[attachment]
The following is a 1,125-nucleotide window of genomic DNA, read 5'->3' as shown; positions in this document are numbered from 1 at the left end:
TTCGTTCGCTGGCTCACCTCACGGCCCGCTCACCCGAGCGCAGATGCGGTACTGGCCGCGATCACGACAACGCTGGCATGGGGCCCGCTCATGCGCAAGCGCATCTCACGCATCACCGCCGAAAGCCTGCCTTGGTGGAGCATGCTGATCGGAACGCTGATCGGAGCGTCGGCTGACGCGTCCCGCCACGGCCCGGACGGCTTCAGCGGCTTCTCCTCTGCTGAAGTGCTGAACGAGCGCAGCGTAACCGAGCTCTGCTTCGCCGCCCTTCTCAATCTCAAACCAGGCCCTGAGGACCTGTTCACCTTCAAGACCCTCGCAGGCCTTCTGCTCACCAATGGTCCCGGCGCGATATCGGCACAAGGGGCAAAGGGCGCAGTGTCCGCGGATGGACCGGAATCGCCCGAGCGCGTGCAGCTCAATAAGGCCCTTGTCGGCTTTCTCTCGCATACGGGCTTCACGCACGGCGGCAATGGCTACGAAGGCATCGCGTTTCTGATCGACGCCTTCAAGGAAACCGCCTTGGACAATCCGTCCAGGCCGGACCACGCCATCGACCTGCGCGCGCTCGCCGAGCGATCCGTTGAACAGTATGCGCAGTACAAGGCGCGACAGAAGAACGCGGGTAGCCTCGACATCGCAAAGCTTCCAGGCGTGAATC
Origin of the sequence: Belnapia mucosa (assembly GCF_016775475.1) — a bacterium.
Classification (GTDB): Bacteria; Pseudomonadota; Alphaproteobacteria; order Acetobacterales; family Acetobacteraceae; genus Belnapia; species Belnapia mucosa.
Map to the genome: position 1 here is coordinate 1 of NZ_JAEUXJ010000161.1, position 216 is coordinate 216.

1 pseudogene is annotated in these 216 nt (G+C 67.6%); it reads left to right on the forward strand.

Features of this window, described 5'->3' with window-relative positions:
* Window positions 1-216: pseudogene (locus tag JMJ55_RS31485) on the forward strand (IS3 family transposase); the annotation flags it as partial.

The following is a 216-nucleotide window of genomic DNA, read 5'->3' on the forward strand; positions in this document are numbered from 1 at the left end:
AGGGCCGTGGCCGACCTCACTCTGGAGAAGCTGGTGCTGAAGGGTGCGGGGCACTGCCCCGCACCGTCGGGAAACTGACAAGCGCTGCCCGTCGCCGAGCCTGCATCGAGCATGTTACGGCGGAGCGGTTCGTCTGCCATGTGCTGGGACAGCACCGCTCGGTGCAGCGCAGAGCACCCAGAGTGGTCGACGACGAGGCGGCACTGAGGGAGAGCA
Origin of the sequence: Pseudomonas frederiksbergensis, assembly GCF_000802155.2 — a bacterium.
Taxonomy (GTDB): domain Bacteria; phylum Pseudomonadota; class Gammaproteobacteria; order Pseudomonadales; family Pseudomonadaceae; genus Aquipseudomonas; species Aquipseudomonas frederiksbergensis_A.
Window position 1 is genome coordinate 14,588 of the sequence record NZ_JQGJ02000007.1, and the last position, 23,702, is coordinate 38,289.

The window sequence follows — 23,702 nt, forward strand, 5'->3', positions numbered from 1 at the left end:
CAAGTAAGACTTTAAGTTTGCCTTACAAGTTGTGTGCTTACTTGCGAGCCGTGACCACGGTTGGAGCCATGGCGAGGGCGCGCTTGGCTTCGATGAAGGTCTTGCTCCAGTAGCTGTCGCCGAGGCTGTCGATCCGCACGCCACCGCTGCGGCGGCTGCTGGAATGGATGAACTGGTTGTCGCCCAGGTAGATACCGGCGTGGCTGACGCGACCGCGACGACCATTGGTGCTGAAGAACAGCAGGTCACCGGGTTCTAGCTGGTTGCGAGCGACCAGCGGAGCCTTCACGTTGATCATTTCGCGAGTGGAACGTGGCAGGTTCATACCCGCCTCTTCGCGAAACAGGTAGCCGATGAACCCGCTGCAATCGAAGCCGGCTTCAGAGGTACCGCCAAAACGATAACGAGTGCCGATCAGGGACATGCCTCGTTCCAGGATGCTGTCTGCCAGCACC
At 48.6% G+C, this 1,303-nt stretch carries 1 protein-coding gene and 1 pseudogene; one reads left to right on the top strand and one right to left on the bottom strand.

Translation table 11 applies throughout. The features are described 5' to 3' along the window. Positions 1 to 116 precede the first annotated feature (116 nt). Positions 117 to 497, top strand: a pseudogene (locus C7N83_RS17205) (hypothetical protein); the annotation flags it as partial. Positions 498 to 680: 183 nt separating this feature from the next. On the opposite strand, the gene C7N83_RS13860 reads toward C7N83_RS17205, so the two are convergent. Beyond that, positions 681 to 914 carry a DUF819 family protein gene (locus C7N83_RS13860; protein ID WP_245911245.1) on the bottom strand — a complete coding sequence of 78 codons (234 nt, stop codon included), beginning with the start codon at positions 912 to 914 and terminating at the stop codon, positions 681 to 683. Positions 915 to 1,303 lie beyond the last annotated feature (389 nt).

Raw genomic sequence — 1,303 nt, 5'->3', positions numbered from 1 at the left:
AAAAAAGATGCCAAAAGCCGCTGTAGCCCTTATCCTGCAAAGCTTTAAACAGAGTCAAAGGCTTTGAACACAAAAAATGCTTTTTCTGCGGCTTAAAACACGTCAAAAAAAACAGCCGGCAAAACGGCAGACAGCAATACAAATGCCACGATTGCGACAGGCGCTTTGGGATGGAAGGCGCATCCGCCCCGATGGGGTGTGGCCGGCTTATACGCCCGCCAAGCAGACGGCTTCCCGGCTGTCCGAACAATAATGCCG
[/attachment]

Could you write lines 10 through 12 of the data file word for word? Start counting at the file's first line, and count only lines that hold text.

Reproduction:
AGGGCCGTGGCCGACCTCACTCTGGAGAAGCTGGTGCTGAAGGGTGCGGGGCACTGCCCCGCACCGTCGGGAAACTGACAAGCGCTGCCCGTCGCCGAGCCTGCATCGAGCATGTTACGGCGGAGCGGTTCGTCTGCCATGTGCTGGGACAGCACCGCTCGGTGCAGCGCAGAGCACCCAGAGTGGTCGACGACGAGGCGGCACTGAGGGAGAGCA
Origin of the sequence: Pseudomonas frederiksbergensis, assembly GCF_000802155.2 — a bacterium.
Taxonomy (GTDB): domain Bacteria; phylum Pseudomonadota; class Gammaproteobacteria; order Pseudomonadales; family Pseudomonadaceae; genus Aquipseudomonas; species Aquipseudomonas frederiksbergensis_A.